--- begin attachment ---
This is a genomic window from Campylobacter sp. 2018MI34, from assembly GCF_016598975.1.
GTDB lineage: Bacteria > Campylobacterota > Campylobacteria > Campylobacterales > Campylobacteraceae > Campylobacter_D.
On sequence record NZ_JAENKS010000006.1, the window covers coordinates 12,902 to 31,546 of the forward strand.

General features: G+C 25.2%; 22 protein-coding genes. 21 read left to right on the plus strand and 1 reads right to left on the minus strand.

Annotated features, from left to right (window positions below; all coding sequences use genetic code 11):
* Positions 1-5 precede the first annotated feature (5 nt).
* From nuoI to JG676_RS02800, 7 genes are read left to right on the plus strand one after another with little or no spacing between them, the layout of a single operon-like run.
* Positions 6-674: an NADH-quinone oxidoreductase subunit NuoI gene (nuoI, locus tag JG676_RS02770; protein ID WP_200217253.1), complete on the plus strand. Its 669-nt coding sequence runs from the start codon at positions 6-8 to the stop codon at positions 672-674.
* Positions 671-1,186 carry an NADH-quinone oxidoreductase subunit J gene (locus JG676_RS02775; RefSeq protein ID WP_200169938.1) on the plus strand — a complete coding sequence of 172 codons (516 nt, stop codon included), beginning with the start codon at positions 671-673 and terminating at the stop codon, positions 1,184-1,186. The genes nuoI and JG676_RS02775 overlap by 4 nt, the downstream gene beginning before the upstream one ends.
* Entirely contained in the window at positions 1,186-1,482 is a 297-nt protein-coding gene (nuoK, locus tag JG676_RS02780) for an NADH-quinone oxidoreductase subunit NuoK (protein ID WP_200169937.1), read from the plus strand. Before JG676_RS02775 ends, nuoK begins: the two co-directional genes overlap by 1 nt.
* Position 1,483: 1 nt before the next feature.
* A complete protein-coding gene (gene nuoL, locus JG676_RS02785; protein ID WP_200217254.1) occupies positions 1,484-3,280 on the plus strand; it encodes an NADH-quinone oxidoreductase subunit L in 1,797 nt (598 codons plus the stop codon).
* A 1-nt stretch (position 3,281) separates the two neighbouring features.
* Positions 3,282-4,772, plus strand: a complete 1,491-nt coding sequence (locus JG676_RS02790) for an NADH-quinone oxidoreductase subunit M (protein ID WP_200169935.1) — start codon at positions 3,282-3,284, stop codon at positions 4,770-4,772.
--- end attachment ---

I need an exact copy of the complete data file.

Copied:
This is a genomic window from Campylobacter sp. 2018MI34, from assembly GCF_016598975.1.
GTDB lineage: Bacteria > Campylobacterota > Campylobacteria > Campylobacterales > Campylobacteraceae > Campylobacter_D.
On sequence record NZ_JAENKS010000006.1, the window covers coordinates 12,902 to 31,546 of the forward strand.

General features: G+C 25.2%; 22 protein-coding genes. 21 read left to right on the plus strand and 1 reads right to left on the minus strand.

Annotated features, from left to right (window positions below; all coding sequences use genetic code 11):
* Positions 1-5 precede the first annotated feature (5 nt).
* From nuoI to JG676_RS02800, 7 genes are read left to right on the plus strand one after another with little or no spacing between them, the layout of a single operon-like run.
* Positions 6-674: an NADH-quinone oxidoreductase subunit NuoI gene (nuoI, locus tag JG676_RS02770; protein ID WP_200217253.1), complete on the plus strand. Its 669-nt coding sequence runs from the start codon at positions 6-8 to the stop codon at positions 672-674.
* Positions 671-1,186 carry an NADH-quinone oxidoreductase subunit J gene (locus JG676_RS02775; RefSeq protein ID WP_200169938.1) on the plus strand — a complete coding sequence of 172 codons (516 nt, stop codon included), beginning with the start codon at positions 671-673 and terminating at the stop codon, positions 1,184-1,186. The genes nuoI and JG676_RS02775 overlap by 4 nt, the downstream gene beginning before the upstream one ends.
* Entirely contained in the window at positions 1,186-1,482 is a 297-nt protein-coding gene (nuoK, locus tag JG676_RS02780) for an NADH-quinone oxidoreductase subunit NuoK (protein ID WP_200169937.1), read from the plus strand. Before JG676_RS02775 ends, nuoK begins: the two co-directional genes overlap by 1 nt.
* Position 1,483: 1 nt before the next feature.
* A complete protein-coding gene (gene nuoL, locus JG676_RS02785; protein ID WP_200217254.1) occupies positions 1,484-3,280 on the plus strand; it encodes an NADH-quinone oxidoreductase subunit L in 1,797 nt (598 codons plus the stop codon).
* A 1-nt stretch (position 3,281) separates the two neighbouring features.
* Positions 3,282-4,772, plus strand: a complete 1,491-nt coding sequence (locus JG676_RS02790) for an NADH-quinone oxidoreductase subunit M (protein ID WP_200169935.1) — start codon at positions 3,282-3,284, stop codon at positions 4,770-4,772.